The synthesis of gold nanoparticles (core size less than 2.0 nm) capped by thiolate α-cyclodextrin (α-CD-SH) has been studied and characterized by infrared spectroscopy, UV-visible absorption spectroscopy, high-resolution transmission electron microscopy, and photoluminescence spectroscopy. Hydrogen tetrachloroaurate(III) trihydrate (HAuCl4•3H2O) is reduced by NaBH4 in the presence of α-CD-SH to produce thiolate α-cyclodextrin-stabilized gold nanoparticles (α-CD-S-AuNPs). The particle size of the as-synthesized α-CD-S-AuNPs is highly dependent on the initial molar ratio of α-CD-SH to AuCl4- (α-CD-SH/Au) precursors. When the α-CD-SH/Au is kept greater than or equal to 1, α-CD-S-AuNPs (core size < 2.0 nm) are acquired, and their size increases with increasing α-CD-SH/Au. It is postulated that the increase in particle size is attributed to the interhydrogen bond between the α-CD-SH molecules at higher concentrations with a concomitant decrease in the availability of free α-CD-SH to stabilize the AuNP surface. By contrast, when the α-CD-SH/Au is controlled at <1, larger α-CD-S-AuNPs (core size >2.5 nm) with typical surface plasmon bands are obtained, and the particle size increases with the decrease in α-CD-SH/Au. The average chemical compositions of such AuNPs in the empirical formula Aux(α-CD-S)y are further determined by thermogravimetric analysis, mass spectrometry, and atomic absorption spectroscopy. These α-CD-S-AuNPs (core size < 2.0 nm) display remarkably strong blue emissions at 478 nm when excited at 400 nm. The 1.4 nm-sized α-CD-S-AuNP shows photoluminescence enhancement in the presence of tetraalkylammonium ions but is strongly quenched by Hg(II). The α-CD-S-AuNP possesses ultrahigh sensitivity and good selectivity for the determination of Hg(II) with the limit of detection at 49 pM (9.7 ppt).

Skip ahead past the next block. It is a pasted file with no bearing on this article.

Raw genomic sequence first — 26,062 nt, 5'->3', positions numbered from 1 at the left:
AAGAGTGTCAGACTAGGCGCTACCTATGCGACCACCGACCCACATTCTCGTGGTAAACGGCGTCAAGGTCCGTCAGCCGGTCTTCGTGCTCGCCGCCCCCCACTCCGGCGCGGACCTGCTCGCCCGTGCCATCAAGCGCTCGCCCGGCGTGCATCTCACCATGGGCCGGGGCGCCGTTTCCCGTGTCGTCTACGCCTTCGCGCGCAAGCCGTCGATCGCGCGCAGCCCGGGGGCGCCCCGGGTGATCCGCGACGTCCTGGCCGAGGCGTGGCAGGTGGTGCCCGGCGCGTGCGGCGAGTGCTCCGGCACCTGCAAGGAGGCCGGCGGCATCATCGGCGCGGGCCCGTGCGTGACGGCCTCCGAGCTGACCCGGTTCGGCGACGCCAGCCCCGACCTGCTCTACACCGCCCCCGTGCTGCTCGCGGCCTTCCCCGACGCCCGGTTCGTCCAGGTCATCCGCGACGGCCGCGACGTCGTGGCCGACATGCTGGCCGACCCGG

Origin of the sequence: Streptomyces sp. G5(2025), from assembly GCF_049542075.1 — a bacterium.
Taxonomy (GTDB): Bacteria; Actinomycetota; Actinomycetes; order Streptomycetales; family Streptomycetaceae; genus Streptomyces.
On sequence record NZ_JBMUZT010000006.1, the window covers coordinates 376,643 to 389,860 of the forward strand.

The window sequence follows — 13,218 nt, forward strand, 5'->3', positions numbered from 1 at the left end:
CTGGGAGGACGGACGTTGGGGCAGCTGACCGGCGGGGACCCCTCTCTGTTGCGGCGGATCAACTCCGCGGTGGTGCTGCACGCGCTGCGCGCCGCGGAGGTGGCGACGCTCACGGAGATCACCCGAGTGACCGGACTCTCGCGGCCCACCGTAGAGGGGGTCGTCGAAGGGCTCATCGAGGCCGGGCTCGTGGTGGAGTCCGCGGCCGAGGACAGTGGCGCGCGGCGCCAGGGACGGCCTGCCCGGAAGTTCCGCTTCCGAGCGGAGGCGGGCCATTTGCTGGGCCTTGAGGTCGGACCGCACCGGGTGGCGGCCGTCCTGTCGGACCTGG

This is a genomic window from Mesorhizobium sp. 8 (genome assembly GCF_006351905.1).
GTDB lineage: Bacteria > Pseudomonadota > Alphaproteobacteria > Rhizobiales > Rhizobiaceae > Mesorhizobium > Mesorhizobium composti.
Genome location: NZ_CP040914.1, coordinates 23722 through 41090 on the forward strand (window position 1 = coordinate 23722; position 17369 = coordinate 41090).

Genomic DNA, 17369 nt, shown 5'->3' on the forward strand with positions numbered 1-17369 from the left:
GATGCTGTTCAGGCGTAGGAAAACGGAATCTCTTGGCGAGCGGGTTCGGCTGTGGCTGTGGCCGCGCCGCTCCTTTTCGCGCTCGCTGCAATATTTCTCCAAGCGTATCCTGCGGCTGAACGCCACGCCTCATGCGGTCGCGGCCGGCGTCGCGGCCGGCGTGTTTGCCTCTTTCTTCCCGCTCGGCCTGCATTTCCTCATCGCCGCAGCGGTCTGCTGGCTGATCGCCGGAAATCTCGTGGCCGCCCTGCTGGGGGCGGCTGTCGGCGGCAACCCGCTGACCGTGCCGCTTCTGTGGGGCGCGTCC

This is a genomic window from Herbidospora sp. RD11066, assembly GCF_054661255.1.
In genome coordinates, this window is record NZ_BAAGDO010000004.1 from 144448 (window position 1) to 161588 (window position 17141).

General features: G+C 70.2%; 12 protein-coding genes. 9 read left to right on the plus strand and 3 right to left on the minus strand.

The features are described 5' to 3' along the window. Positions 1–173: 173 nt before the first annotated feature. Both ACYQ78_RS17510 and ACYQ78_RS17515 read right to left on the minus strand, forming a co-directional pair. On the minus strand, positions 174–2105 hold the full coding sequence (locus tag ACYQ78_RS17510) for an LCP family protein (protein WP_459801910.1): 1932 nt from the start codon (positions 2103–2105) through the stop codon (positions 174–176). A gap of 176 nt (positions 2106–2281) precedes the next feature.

Scopus Subject Areas
- Electronic, Optical and Magnetic Materials
- Physical and Theoretical Chemistry
- Surfaces, Coatings and Films